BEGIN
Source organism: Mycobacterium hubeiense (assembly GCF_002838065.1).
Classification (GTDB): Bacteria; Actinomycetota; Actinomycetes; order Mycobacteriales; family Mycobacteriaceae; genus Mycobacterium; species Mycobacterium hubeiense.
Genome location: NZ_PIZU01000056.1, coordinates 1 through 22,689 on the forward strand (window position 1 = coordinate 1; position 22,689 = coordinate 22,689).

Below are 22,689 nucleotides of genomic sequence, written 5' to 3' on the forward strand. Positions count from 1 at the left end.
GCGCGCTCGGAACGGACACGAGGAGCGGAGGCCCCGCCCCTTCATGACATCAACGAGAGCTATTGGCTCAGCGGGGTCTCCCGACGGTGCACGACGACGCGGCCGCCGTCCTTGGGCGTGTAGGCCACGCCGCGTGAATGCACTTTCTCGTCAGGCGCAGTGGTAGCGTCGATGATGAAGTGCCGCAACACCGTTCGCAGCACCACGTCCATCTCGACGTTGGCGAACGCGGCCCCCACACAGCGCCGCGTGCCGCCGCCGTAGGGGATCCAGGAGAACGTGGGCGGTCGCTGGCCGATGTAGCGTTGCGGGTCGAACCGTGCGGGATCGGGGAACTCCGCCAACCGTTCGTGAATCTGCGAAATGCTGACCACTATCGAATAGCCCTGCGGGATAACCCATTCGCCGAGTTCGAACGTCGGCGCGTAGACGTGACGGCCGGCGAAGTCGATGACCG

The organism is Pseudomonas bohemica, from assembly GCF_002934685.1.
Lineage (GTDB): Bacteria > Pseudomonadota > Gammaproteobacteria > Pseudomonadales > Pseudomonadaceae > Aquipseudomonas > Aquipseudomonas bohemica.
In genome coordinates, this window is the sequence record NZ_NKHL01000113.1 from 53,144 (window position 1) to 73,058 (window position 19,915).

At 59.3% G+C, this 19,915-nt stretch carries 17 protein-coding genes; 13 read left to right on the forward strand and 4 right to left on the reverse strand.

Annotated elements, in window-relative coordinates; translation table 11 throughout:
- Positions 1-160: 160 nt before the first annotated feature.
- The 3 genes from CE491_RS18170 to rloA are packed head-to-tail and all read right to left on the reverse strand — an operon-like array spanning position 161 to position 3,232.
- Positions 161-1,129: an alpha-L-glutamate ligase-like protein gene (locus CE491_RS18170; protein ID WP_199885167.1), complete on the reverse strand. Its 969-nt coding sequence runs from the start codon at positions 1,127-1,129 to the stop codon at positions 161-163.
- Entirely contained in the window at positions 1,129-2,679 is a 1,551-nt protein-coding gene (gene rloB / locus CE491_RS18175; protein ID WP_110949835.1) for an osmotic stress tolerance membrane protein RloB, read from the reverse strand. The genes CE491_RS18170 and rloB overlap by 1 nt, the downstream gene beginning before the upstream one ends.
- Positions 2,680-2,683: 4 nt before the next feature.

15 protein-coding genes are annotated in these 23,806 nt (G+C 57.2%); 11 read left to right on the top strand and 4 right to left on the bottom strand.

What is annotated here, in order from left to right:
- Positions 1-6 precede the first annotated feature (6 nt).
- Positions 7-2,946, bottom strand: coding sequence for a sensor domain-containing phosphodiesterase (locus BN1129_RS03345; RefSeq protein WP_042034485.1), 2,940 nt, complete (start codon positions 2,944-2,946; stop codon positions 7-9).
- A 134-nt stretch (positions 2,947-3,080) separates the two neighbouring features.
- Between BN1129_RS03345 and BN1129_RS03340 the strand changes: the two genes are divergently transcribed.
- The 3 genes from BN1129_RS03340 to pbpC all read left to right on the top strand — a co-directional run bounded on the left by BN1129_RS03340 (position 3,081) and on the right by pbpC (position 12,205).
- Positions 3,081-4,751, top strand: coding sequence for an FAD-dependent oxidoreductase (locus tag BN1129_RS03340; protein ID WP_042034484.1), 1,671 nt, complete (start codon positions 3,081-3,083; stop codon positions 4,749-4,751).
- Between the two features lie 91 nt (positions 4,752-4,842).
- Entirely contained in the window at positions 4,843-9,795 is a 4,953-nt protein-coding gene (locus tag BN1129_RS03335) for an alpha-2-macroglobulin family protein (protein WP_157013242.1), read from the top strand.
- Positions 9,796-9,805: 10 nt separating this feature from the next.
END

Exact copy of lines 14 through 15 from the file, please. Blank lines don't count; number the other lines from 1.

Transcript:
- Entirely contained in the window at positions 1,129-2,679 is a 1,551-nt protein-coding gene (gene rloB / locus CE491_RS18175; protein ID WP_110949835.1) for an osmotic stress tolerance membrane protein RloB, read from the reverse strand. The genes CE491_RS18170 and rloB overlap by 1 nt, the downstream gene beginning before the upstream one ends.
- Positions 2,680-2,683: 4 nt before the next feature.